On Saturday, he moved briskly between all the areas where families had gathered, having changed into a clean, gray dishdasha robe. His garment from the day before had been stained with blood.
He often found that he had little to offer those in need.
When Ms. Khokhar found him, and told him her husband had been at Al Noor Mosque, he shook his head and just said, “Oh no.” That was where 41 people had been killed.
Many of those who attended prayers on Friday were regulars, for whom Islamic practice was woven into engaged lives in the city.
Yasir Amin Nasr, 35, who moved from Lahore, Pakistan, five years ago, now works for the Christchurch City Council. He and his father, Muhammad Amin Nasr, had parked their car up the road from Al Noor Mosque on Friday and were walking toward the building when they first heard gunfire.
After another burst of gunshots, he pleaded with his father to run away, and quickly. But it was too late.
“Two, three seconds, he was just in front of us, pointing the gun at us,” Mr. Nasr said, trying to show a distance of some eight yards separating them from the gunman.
“I saw him. He looked at us,” Mr. Nasr said. “He was driving. He stopped the car when he spotted us and he got his gun.”
Mr. Nasr said the gunman aimed the weapon across the driver’s side of the car, through the passenger window toward him and his father and began firing.
His father was hit twice. On Saturday night, he was in critical condition in Christchurch Hospital.
Like many others, Mr. Nasr has been left to field calls from his siblings scattered around the world, calling constantly for any positive update on their father’s condition. He had nothing to give.
His father, a regular traveler to New Zealand, had arrived three weeks ago for this latest visit and had planned to stay for longer than usual.
“He likes it here,” Mr. Nasr said. “He said he would stay for at least one year because of peace, because here he has nothing to worry about, he can just relax.”
Perhaps because of where the shooting took place — a country where there are fewer than a dozen murders in some years — many of the survivors found themselves reaching back in time, using words like peace and quiet, calm and safety.
Mr. Darwish, 40, said that was how he persuaded his brother, Kamel, to move to New Zealand from Jordan: “I told him it’s the safest country in the world and the best place to raise kids.”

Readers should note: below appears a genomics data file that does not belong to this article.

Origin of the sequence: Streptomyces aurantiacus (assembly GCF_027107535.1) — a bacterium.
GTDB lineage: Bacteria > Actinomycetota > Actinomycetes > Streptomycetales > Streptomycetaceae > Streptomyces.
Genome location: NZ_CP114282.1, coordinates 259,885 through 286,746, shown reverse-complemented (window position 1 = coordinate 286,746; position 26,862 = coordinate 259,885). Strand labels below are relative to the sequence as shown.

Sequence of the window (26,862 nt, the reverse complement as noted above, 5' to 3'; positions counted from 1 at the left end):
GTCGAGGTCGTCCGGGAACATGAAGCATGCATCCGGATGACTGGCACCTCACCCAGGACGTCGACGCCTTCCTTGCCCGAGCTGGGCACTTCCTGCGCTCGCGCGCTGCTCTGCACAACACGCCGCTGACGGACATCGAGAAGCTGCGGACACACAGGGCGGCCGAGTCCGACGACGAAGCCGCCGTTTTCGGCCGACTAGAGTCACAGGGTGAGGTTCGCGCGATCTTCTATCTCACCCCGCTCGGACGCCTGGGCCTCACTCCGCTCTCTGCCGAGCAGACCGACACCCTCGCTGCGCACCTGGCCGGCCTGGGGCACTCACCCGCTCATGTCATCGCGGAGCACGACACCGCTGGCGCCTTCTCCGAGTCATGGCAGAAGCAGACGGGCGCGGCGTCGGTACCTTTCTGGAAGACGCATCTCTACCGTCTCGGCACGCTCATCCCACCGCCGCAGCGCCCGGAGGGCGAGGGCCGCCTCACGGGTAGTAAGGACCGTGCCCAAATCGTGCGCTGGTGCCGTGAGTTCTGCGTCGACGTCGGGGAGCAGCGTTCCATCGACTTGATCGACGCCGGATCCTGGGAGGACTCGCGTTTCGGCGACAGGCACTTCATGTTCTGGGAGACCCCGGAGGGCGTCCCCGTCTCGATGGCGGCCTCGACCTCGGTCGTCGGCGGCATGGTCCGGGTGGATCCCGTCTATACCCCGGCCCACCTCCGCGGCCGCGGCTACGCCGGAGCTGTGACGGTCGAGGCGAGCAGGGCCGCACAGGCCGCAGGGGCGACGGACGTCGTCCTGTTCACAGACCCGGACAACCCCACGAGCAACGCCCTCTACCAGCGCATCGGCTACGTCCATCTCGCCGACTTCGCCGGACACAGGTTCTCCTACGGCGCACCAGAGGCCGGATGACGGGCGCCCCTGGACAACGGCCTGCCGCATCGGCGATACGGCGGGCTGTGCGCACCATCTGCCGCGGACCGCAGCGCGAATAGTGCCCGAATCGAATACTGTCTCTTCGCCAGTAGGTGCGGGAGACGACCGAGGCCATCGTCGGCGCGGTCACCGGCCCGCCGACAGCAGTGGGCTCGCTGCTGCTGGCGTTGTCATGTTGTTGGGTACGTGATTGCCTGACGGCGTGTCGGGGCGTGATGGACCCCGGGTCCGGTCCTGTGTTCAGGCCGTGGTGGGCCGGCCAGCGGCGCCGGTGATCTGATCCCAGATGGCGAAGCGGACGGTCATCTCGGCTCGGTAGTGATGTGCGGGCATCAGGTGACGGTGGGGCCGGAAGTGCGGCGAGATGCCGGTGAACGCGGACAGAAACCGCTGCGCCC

“He was here for six months,” he added. “He was going to bring his wife in a month.”
Instead, Kamel was missing and presumed dead.
Inside the hospital’s relatives room, Mr. Darwish could not contain his frustration. Several relatives had to walk him outside to help him calm down when a local imam he didn’t know stood up and tried to explain that they were trying to wait until all the names had been confirmed and all the bodies identified before sharing information with the group.
“We want connectivity,” said the imam, Mustafa Farouk. “So everyone gets closure at the same time.”
Others in the crowd demanded an alternative, something quicker “so we can rest!” shouted one man in a far corner.
Mr. Farouk explained that some of the victims were unrecognizable because of their wounds. Another imam reminded them that “it’s not a car accident, it’s an international crime scene,” and that officials had to be careful not to get anything wrong.
Still, the crowd pleaded: Let people share photos. Let imams who know some of the dead identify them.
For a time, the pain brought division. Then the discord was broken when a man shouted “Allahu akbar!” — God is greatest — and called for patience.
A few minutes later, officials announced that they would not wait for all the bodies to be identified. They acceded to the community’s demands and let people send photos to police and choose imams to identify those they could.
The survivors knew this victory would only bring more pain. But at least they were moving toward a resolution, together and alone.